What is a smart product?

What truly makes a smart product smart? The attribute “smart” is now used to describe diverse devices such as a smartphone, smart watch, smart TV, or even a smart refrigerator! All of these everyday objects allow user interaction via a touchscreen or remote control and have access to the Internet. However, not everything that can “tweet” or that has a touchscreen is necessarily smart.

Smart products innovatively place the focus on the user, enabling new control concepts in today’s digital and networked age.

Smart devices are useful items that use modern technologies for networking in order to make usage easier for the consumer or even to enable usage in the first place. When it comes to haptics, shape, design, and reliability, these products might already be perfect, but networking can tap into completely new opportunities and create space for innovations.

Smart Product – a key component of a digital strategy.
Source: Own representation

Figuratively speaking, a smart product uses its sensors, actuators, shape, design, haptics, and reliability to merge the boundary between the real, analog world and the digital realm. An IoT platform or comparable means of connectivity provides the leverage required to make the technologies in the cloud or at the on-premise computer center effective. As a result, the digital information gleaned from the smart product can be displayed on one or more dashboards or displays in knowledge databases or other stores in conjunction with data analytics and integration functions with other systems.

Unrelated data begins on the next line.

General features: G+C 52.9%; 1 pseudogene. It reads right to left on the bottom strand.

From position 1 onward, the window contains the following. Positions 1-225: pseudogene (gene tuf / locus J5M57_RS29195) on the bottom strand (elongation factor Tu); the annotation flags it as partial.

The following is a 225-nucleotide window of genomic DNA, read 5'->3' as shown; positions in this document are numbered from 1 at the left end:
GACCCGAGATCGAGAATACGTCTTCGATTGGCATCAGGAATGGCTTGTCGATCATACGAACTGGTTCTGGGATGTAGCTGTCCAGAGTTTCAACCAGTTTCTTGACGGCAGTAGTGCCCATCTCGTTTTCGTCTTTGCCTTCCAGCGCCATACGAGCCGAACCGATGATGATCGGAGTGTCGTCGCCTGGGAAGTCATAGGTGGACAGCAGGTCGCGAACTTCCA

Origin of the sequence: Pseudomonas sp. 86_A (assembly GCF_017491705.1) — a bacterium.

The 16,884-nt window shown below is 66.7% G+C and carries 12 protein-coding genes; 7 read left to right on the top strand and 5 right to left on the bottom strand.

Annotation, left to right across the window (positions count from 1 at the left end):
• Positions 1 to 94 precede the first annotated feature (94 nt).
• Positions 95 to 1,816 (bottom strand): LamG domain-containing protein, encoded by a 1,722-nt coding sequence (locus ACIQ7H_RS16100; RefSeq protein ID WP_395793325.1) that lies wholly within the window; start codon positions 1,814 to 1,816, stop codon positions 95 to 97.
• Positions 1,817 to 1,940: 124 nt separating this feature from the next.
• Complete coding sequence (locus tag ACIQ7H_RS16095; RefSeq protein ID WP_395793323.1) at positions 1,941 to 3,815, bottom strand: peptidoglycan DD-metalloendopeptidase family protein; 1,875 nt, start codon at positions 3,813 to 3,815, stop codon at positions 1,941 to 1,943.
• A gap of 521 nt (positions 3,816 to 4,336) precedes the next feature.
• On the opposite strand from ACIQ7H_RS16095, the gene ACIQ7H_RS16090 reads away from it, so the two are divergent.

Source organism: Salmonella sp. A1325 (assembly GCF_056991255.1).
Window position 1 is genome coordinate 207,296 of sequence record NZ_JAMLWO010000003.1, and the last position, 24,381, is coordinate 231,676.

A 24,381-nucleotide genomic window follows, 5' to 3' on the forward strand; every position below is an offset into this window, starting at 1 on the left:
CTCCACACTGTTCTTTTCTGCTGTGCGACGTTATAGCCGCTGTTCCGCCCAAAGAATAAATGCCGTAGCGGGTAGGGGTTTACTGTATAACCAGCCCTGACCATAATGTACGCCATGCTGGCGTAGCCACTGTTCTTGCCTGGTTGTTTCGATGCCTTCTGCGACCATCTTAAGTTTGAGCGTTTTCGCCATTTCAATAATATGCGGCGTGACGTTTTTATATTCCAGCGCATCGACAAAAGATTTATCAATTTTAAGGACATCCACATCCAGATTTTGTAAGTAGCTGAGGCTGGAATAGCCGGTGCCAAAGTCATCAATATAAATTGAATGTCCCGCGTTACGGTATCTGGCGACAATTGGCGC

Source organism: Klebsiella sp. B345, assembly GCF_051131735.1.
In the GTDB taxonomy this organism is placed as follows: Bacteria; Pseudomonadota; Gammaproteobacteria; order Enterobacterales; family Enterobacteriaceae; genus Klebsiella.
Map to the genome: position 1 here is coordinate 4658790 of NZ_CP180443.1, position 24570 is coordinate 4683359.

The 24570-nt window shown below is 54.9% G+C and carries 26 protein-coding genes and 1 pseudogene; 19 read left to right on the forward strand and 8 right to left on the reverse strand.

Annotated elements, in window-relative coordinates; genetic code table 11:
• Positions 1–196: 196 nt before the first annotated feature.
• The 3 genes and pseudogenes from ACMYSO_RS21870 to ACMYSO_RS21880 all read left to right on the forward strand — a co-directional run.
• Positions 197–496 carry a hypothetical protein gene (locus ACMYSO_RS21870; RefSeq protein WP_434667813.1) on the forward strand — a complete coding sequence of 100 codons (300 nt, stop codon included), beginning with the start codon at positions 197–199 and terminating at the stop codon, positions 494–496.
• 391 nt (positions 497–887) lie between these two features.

Communication between products, users, and providers now offers up new opportunities for making relevant information available as soon as it is needed. Condition monitoring, remote control, integration in BPM, and asset tracking are just some of the things in which these technological achievements play a major role. In certain core areas, some of these technologies have already been used successfully for several years, e.g. in high-bay warehouses, highly automated factory plants, and automatic ordering and service processing. These industries used networking technologies even before the IoT hype. They were the pioneers, and their solution approaches are now also used in other application scenarios in the fields of networking, IoT, and smart products.

You’ll be amazed: Even tiny steps towards networking and information exchange improve handling, increase transparency, and integrate the special knowledge of experts into the user experience.

An example: The networking of a
car with a smartphone

One obvious application example is the networking of a car with a smartphone that has control elements for a radio control car key and other functions that vary depending on the manufacturer. A car app, once it has been connected up to the right vehicle, can open and lock the car doors via an encrypted connection or can even check the tank level. In particular, there’s no need to take a note of how much gas you have in the tank when planning the route for your next long journey. The app does this automatically and plans the best stops – and it can even do the same for an electric vehicle.